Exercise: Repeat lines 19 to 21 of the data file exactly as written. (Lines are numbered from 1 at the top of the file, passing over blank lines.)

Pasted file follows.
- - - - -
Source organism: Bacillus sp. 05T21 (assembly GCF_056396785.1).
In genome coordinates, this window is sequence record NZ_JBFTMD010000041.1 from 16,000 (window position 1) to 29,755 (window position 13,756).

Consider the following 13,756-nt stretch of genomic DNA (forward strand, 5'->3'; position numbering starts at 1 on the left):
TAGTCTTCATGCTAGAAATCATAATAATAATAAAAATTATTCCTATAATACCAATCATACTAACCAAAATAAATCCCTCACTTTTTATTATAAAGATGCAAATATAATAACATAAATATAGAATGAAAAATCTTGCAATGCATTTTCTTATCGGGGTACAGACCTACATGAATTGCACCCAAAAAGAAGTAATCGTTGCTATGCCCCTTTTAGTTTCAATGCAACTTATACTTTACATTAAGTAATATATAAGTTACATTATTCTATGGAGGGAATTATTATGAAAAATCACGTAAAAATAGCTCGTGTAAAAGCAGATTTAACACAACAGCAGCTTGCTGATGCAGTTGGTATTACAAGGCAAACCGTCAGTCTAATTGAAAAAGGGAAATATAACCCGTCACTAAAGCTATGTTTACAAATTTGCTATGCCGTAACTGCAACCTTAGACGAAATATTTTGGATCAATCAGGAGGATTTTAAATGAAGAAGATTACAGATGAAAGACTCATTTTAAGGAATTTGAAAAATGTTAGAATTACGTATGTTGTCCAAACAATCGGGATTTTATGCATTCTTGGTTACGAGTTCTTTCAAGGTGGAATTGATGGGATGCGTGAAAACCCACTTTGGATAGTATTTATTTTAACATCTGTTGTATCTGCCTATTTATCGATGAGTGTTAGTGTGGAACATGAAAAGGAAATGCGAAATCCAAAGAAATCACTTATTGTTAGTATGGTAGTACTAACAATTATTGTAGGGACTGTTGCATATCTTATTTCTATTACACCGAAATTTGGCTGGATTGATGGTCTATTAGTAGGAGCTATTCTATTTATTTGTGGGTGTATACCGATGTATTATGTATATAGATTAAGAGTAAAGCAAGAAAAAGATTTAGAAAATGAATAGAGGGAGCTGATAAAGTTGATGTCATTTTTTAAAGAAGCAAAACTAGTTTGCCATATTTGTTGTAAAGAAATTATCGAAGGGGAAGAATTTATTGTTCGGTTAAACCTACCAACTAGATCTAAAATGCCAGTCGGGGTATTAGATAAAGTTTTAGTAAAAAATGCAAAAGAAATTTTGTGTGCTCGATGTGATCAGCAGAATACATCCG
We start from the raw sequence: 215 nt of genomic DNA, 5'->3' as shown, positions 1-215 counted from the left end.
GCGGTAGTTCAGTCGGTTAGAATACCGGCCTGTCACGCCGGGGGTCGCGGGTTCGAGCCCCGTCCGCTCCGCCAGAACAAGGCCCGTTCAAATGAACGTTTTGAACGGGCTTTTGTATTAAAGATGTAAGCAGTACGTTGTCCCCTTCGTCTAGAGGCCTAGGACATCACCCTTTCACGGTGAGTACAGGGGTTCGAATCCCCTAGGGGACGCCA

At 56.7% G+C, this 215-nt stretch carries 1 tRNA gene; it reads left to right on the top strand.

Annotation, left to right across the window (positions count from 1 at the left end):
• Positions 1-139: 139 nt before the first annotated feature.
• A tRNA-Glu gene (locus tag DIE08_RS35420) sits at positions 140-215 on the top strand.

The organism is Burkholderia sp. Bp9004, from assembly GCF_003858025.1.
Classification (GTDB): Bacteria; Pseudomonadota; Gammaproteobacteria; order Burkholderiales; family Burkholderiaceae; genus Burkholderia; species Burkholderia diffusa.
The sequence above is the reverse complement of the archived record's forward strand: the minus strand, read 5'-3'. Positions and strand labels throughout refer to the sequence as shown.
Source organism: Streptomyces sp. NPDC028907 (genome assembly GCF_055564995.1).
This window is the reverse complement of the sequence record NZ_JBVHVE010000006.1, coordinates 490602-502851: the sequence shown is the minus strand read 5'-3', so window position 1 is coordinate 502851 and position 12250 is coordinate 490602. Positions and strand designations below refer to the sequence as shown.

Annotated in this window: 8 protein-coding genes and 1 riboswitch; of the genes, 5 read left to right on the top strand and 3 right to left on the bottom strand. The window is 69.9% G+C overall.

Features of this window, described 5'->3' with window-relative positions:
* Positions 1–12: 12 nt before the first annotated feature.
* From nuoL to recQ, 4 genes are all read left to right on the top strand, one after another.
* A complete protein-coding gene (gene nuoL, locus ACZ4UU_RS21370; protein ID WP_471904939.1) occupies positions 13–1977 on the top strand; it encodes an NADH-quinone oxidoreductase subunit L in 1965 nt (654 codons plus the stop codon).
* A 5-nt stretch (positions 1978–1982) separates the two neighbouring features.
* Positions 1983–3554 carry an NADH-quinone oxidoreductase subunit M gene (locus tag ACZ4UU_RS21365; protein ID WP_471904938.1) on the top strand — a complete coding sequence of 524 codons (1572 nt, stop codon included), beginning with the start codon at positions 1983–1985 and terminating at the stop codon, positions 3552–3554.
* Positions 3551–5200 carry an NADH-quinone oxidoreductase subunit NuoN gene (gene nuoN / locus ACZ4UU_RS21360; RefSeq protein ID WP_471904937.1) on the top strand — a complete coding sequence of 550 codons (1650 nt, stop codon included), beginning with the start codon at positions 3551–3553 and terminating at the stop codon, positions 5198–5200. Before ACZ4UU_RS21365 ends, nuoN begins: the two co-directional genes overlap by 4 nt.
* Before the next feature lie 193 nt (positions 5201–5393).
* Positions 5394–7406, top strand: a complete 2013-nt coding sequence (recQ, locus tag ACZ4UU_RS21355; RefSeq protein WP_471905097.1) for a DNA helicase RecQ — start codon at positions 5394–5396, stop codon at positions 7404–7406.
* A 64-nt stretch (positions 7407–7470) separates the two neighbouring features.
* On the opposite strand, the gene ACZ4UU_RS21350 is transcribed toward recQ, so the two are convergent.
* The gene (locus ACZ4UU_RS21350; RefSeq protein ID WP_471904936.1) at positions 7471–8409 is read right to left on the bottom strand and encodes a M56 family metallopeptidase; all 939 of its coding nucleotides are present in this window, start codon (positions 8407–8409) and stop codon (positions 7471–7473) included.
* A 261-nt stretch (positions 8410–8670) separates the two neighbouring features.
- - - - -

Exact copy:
* From nuoL to recQ, 4 genes are all read left to right on the top strand, one after another.
* A complete protein-coding gene (gene nuoL, locus ACZ4UU_RS21370; protein ID WP_471904939.1) occupies positions 13–1977 on the top strand; it encodes an NADH-quinone oxidoreductase subunit L in 1965 nt (654 codons plus the stop codon).
* A 5-nt stretch (positions 1978–1982) separates the two neighbouring features.